From the bar to the ice cream parlor: Hosting more inclusive professional meetups

Jess Haskins
5 min readJan 4, 2021

Back in 2017, as IGDA NYC co-chair, I wrote this case study describing how we adopted a new format for social events, passing over the traditional game dev bar mixer in favor of an all-ages, alcohol-free alternative.

I repost it here for posterity, and in anticipation of the day when advice about hosting indoor gatherings is relevant again.

CASE STUDY: Coffee and Ice Cream Socials

Event Description

There are plenty of game industry networking events, bar mixers, and drink nights out there, but we wanted to do something a little different — so instead, we started up the IGDA NYC Coffee and Ice Cream Socials.

Held every third Monday at an ice cream parlor rather than a bar, our socials are alcohol-free, family-friendly, and open to all ages.

We’ll be at Ample Hills Creamery in Gowanus, Brooklyn, with an upstairs roof deck and a great menu of whimsical, handcrafted flavors, including dairy-free vegan options.

Come grab a cone or a cuppa and hang out with fellow game devs!


As the event description indicates, we conceived the Coffee and Ice Cream Social events as a conscious alternative to the standard, ubiquitous bar mixer or drink night. We wanted to expand the audience to be more inclusive of people who typically wouldn’t be interested in or able to attend events held at a bar, including teenagers and underage students, parents of young children, and anyone who doesn’t like to drink or isn’t comfortable in an atmosphere where alcohol is consumed. We also made a point of explicitly broadcasting our intent to diversify, rolling out the welcome mat for people who may have already written off game industry mixers as “not their scene.”

We chose the “coffee and ice cream” pairing for having broad, all-seasons appeal. We host the event in a spacious ice cream parlor that’s open year-round and offers warming items like coffee and hot chocolate to tempt people out in the cold months. Though it’s worth noting that our very first event was held at a little hole-in-the-wall ice cream shop in February, in the middle of a blizzard, and the place was packed all night with both our group and a steady stream of regular customers — there’s a certain inflexibility in demand for ice cream in even the coldest weather!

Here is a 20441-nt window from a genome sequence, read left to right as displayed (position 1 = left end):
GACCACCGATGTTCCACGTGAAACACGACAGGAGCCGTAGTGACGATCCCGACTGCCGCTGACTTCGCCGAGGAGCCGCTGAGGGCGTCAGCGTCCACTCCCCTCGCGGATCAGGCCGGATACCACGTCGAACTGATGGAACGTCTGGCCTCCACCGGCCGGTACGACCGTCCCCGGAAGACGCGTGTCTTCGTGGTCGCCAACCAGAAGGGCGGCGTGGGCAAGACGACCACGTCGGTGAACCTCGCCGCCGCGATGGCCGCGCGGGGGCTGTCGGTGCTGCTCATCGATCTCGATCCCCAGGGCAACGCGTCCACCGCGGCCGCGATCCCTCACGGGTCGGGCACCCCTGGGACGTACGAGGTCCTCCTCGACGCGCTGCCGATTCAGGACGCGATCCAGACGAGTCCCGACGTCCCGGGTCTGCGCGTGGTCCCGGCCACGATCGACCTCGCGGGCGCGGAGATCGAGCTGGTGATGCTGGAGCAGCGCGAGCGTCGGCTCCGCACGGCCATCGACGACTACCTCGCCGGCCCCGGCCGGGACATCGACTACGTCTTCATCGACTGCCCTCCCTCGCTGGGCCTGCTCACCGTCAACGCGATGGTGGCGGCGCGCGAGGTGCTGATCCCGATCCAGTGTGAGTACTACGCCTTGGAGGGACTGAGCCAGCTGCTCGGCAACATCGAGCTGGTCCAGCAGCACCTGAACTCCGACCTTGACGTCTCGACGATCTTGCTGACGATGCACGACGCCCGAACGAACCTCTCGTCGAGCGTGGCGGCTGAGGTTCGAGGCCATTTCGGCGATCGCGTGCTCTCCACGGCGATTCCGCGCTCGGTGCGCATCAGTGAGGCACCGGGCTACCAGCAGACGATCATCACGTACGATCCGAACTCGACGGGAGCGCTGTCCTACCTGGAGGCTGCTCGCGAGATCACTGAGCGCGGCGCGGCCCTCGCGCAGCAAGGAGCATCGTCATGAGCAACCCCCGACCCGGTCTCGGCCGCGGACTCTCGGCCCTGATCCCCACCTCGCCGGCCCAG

Ice cream is a great motivator for getting people out, but any kind of cafe and bakery or dessert spot could work well too, as long as it has sufficient space for groups and is quiet enough to talk (without disturbing the regular patrons!). Some of our attendees have mentioned that while they don’t drink alcohol, they don’t drink coffee or eat ice cream either, but come for the company anyway. It’s tough to cater to everyone, but a broad menu that addresses different tastes and dietary preferences (dairy-free and gluten-free options are big plusses) helps create a more inclusive environment everyone can enjoy.

Playtesting games at the ice cream social (long after the ice cream has already been eaten.)